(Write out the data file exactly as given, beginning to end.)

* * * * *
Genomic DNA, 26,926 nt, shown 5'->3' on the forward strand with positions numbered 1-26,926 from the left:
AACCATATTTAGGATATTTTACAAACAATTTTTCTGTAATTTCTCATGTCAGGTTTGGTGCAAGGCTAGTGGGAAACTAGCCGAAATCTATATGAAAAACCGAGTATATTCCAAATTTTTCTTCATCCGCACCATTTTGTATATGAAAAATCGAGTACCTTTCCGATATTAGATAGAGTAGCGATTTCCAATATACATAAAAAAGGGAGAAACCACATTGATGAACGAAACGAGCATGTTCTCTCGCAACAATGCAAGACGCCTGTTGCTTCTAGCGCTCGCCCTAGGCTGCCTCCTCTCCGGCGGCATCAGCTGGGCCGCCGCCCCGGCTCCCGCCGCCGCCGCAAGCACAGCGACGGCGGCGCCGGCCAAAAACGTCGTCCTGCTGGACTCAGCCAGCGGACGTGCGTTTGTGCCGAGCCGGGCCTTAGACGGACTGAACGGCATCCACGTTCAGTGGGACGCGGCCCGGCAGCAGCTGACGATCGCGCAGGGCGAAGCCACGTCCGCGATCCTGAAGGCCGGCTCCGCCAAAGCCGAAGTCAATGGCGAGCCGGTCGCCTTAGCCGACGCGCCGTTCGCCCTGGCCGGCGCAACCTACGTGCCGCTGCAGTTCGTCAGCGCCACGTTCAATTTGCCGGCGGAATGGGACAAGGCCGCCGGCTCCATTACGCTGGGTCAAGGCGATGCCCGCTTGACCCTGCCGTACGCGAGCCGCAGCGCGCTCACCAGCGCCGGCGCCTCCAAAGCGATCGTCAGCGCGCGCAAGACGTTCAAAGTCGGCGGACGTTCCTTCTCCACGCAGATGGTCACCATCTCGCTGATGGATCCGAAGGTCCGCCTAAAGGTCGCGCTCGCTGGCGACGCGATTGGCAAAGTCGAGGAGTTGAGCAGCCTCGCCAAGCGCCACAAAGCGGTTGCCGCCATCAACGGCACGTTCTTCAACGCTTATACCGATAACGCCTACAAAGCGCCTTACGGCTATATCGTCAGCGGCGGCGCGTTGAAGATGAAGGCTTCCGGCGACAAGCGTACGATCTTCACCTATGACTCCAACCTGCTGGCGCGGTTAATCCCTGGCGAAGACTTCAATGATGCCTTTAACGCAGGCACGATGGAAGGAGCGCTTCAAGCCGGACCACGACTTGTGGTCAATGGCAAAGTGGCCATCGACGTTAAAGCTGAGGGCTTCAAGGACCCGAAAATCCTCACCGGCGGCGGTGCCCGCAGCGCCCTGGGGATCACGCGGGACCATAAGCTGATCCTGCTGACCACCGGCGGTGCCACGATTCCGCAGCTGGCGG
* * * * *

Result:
Genomic DNA, 26,926 nt, shown 5'->3' on the forward strand with positions numbered 1-26,926 from the left:
AACCATATTTAGGATATTTTACAAACAATTTTTCTGTAATTTCTCATGTCAGGTTTGGTGCAAGGCTAGTGGGAAACTAGCCGAAATCTATATGAAAAACCGAGTATATTCCAAATTTTTCTTCATCCGCACCATTTTGTATATGAAAAATCGAGTACCTTTCCGATATTAGATAGAGTAGCGATTTCCAATATACATAAAAAAGGGAGAAACCACATTGATGAACGAAACGAGCATGTTCTCTCGCAACAATGCAAGACGCCTGTTGCTTCTAGCGCTCGCCCTAGGCTGCCTCCTCTCCGGCGGCATCAGCTGGGCCGCCGCCCCGGCTCCCGCCGCCGCCGCAAGCACAGCGACGGCGGCGCCGGCCAAAAACGTCGTCCTGCTGGACTCAGCCAGCGGACGTGCGTTTGTGCCGAGCCGGGCCTTAGACGGACTGAACGGCATCCACGTTCAGTGGGACGCGGCCCGGCAGCAGCTGACGATCGCGCAGGGCGAAGCCACGTCCGCGATCCTGAAGGCCGGCTCCGCCAAAGCCGAAGTCAATGGCGAGCCGGTCGCCTTAGCCGACGCGCCGTTCGCCCTGGCCGGCGCAACCTACGTGCCGCTGCAGTTCGTCAGCGCCACGTTCAATTTGCCGGCGGAATGGGACAAGGCCGCCGGCTCCATTACGCTGGGTCAAGGCGATGCCCGCTTGACCCTGCCGTACGCGAGCCGCAGCGCGCTCACCAGCGCCGGCGCCTCCAAAGCGATCGTCAGCGCGCGCAAGACGTTCAAAGTCGGCGGACGTTCCTTCTCCACGCAGATGGTCACCATCTCGCTGATGGATCCGAAGGTCCGCCTAAAGGTCGCGCTCGCTGGCGACGCGATTGGCAAAGTCGAGGAGTTGAGCAGCCTCGCCAAGCGCCACAAAGCGGTTGCCGCCATCAACGGCACGTTCTTCAACGCTTATACCGATAACGCCTACAAAGCGCCTTACGGCTATATCGTCAGCGGCGGCGCGTTGAAGATGAAGGCTTCCGGCGACAAGCGTACGATCTTCACCTATGACTCCAACCTGCTGGCGCGGTTAATCCCTGGCGAAGACTTCAATGATGCCTTTAACGCAGGCACGATGGAAGGAGCGCTTCAAGCCGGACCACGACTTGTGGTCAATGGCAAAGTGGCCATCGACGTTAAAGCTGAGGGCTTCAAGGACCCGAAAATCCTCACCGGCGGCGGTGCCCGCAGCGCCCTGGGGATCACGCGGGACCATAAGCTGATCCTGCTGACCACCGGCGGTGCCACGATTCCGCAGCTGGCGG